As always, please enjoy, subscribe, follow on Facebook, Twitter, and Instagram. I always appreciate when you folks share these posts on social media. Thank you so much for those of you that have been doing so! Please remember to include the hashtag #PlaylistfortheApocalypse

And please, whether you’re in quarantine, an essential worker, or in a place that is back open if you’re enjoying the posts and the playlist, say hi, feel free to introduce yourself or interact. I am always up for community building. And as I’ve said I am in Michigan, with a stay at home order, now expanded until March 28. So if you have requests for content, questions, or comments it looks like I am going to be having some more time on my hands when this playlist ends next week. Until Monday, Namaste.

*It seems WordPress and Spotify are still not getting along. Apparently, I’m not the first or only one this has effected. Sorry, but for now, no embedded playlists.

https://open.spotify.com/playlist/4isPnU2TeFFJmkNGCaQxxZ?si=fL899WUBQ9easqrPTIuvAw

Posted in Headlines, Music, Politics, Religion, Writing

Playlist for the Apocalypse: 09 Don’t Worry If There’s A Hell Below We’re All Going To Go

Curtis Mayfield released “(Don’t Worry) If There’s A Hell Below We’re All Going To Go” in November of 1970. As part of the Soul/R&B vocal group, The Impressions, Mayfield had already given the world “People Get Ready” in 1965, which helped to provide a soundtrack for the civil rights movement. In 1965, JFK had just been assassinated. But there was still hope in the air that we breathed. Dr. Martin Luther King, Jr. called “People Get Ready” the unofficial anthem of the Civil Rights Movement. The song was used to provide solace and motivation to marchers.

The public mood had definitely shifted in the five years between the uplifting Impressions track and “Don’t Worry” in 1970. The US was a mess of social unrest: deeply embroiled in the Vietnam War. The summer of 1969 brought American young people Woodstock. However, the stabbing and death of Meredith Curly Hunter, Jr. in October of 1969 at a Rolling Stones concert had revealed that the dream of “all god’s children” singing and holding hands was yet a ways off.

It was in this environment of social unrest, confusion, and rebellion that Mayfield released his first solo project. “(Don’t Worry) If There’s A Hell Below We’re All Going To Go” was the first song and first single released from Mayfield’s 1970, debut solo album, simply titled Curtis. The first words people heard from the “People Get Ready” artist, gone solo were: “Sisters, n___rs, whites, Jews, and the crackers: Don’t worry, if there’s hell below, we’re all gonna go.” And then Curtis screams as a fuzzy bassline gives way to a funky explosion of sound.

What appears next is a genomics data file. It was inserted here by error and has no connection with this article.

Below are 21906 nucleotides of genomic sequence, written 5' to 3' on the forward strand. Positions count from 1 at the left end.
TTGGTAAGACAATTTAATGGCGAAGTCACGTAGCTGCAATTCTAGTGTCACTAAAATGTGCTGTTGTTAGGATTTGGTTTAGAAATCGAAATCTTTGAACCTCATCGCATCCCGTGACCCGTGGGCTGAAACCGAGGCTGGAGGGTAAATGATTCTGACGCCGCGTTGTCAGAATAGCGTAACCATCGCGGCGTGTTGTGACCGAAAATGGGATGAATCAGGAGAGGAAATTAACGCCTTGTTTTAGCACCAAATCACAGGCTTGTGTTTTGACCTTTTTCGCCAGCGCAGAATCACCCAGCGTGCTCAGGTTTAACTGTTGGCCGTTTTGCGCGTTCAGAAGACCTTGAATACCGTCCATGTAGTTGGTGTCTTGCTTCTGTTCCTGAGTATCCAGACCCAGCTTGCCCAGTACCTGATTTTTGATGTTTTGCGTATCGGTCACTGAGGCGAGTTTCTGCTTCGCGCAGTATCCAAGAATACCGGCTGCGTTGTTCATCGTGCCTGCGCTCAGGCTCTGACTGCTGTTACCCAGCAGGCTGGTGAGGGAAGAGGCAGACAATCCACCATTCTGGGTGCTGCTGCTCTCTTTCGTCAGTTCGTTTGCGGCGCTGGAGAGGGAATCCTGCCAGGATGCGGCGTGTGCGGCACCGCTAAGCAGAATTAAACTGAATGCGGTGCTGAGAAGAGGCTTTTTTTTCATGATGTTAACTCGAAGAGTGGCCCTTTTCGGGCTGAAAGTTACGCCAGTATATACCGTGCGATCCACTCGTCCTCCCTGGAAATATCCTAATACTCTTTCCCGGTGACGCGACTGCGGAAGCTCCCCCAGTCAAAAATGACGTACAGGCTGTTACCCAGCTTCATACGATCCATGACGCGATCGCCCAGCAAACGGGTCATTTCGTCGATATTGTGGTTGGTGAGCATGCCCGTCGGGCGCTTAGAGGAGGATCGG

Like the songs from the 1960s that made the Playlist last week, we can see that Curtis Mayfield was addressing many of the same problems we are still facing today: crooked police, “political actors,” drug abuse, “catcalling, love balling, fussing and cussing.” He also expresses angst about pollution (this was the same year as the first Eart Day) and he namechecks Richard Nixon, who in his first year of office was trying to assure people not to worry. He also went on to – as we all know – do some very corrupt things. His rally cry in the post-JFK, post-LBJ, world was “unity.” In his Inaugural address, Nixon said, “We cannot learn from one another until we stop shouting at one another until we speak quietly enough so that our words can be heard as well as our voices.”

While that sounds like really great advice, how did the be quiet let’s all just get along and let the government do what they do approach work out for the American people? How are we here? 50 years later? Same problems!?!?! Now with a pandemic on top!?!?! And supporters of two of the worst presidential candidates in history, want us all to just get in line and choose the brown pill or the red one? How can we be quiet? I don’t know what all the answers are. But I know it starts with love. And I agree with Mayfield, if there’s Hell below, we’re all gonna go. Of course, I don’t believe in a literal Hell. But we all got ourselves into this mess. We have been living a lifestyle that is unsustainable in a multitude of ways for so long. It seems everyone has a hustle from the police and political actors, to the fussing and cussing dealer, pimp or… hustler. #PlaylistfortheApocalypse

https://open.spotify.com/playlist/4isPnU2TeFFJmkNGCaQxxZ?si=uDwRUmCoRQGWFQjLRBVkFA